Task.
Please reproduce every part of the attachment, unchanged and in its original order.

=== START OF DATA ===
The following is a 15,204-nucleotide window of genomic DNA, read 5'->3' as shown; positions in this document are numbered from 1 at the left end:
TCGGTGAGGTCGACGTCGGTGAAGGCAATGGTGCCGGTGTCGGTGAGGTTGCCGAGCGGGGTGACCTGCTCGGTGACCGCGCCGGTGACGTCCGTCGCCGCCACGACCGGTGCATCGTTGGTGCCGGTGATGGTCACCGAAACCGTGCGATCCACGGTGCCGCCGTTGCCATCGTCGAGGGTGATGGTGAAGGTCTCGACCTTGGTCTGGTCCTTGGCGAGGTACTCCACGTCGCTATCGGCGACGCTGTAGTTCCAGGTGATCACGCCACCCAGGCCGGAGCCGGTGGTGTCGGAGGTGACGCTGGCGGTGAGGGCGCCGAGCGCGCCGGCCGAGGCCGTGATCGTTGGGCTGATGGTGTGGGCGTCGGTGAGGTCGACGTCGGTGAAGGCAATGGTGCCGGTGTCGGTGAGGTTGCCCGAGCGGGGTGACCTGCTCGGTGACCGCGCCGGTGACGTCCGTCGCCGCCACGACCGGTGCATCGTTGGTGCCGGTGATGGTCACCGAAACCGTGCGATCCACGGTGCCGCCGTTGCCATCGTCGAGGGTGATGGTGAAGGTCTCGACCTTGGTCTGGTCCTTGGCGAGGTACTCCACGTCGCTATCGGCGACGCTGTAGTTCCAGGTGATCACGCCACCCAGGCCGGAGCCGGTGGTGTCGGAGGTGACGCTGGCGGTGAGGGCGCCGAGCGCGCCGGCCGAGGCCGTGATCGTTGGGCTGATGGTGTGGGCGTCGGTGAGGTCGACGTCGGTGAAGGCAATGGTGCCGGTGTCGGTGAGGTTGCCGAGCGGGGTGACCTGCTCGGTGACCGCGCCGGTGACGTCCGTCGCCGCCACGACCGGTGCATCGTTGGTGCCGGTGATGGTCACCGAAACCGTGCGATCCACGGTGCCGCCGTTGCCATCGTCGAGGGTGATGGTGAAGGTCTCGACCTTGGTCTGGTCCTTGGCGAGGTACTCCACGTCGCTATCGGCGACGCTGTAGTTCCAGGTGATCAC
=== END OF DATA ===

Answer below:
The following is a 15,204-nucleotide window of genomic DNA, read 5'->3' as shown; positions in this document are numbered from 1 at the left end:
TCGGTGAGGTCGACGTCGGTGAAGGCAATGGTGCCGGTGTCGGTGAGGTTGCCGAGCGGGGTGACCTGCTCGGTGACCGCGCCGGTGACGTCCGTCGCCGCCACGACCGGTGCATCGTTGGTGCCGGTGATGGTCACCGAAACCGTGCGATCCACGGTGCCGCCGTTGCCATCGTCGAGGGTGATGGTGAAGGTCTCGACCTTGGTCTGGTCCTTGGCGAGGTACTCCACGTCGCTATCGGCGACGCTGTAGTTCCAGGTGATCACGCCACCCAGGCCGGAGCCGGTGGTGTCGGAGGTGACGCTGGCGGTGAGGGCGCCGAGCGCGCCGGCCGAGGCCGTGATCGTTGGGCTGATGGTGTGGGCGTCGGTGAGGTCGACGTCGGTGAAGGCAATGGTGCCGGTGTCGGTGAGGTTGCCCGAGCGGGGTGACCTGCTCGGTGACCGCGCCGGTGACGTCCGTCGCCGCCACGACCGGTGCATCGTTGGTGCCGGTGATGGTCACCGAAACCGTGCGATCCACGGTGCCGCCGTTGCCATCGTCGAGGGTGATGGTGAAGGTCTCGACCTTGGTCTGGTCCTTGGCGAGGTACTCCACGTCGCTATCGGCGACGCTGTAGTTCCAGGTGATCACGCCACCCAGGCCGGAGCCGGTGGTGTCGGAGGTGACGCTGGCGGTGAGGGCGCCGAGCGCGCCGGCCGAGGCCGTGATCGTTGGGCTGATGGTGTGGGCGTCGGTGAGGTCGACGTCGGTGAAGGCAATGGTGCCGGTGTCGGTGAGGTTGCCGAGCGGGGTGACCTGCTCGGTGACCGCGCCGGTGACGTCCGTCGCCGCCACGACCGGTGCATCGTTGGTGCCGGTGATGGTCACCGAAACCGTGCGATCCACGGTGCCGCCGTTGCCATCGTCGAGGGTGATGGTGAAGGTCTCGACCTTGGTCTGGTCCTTGGCGAGGTACTCCACGTCGCTATCGGCGACGCTGTAGTTCCAGGTGATCAC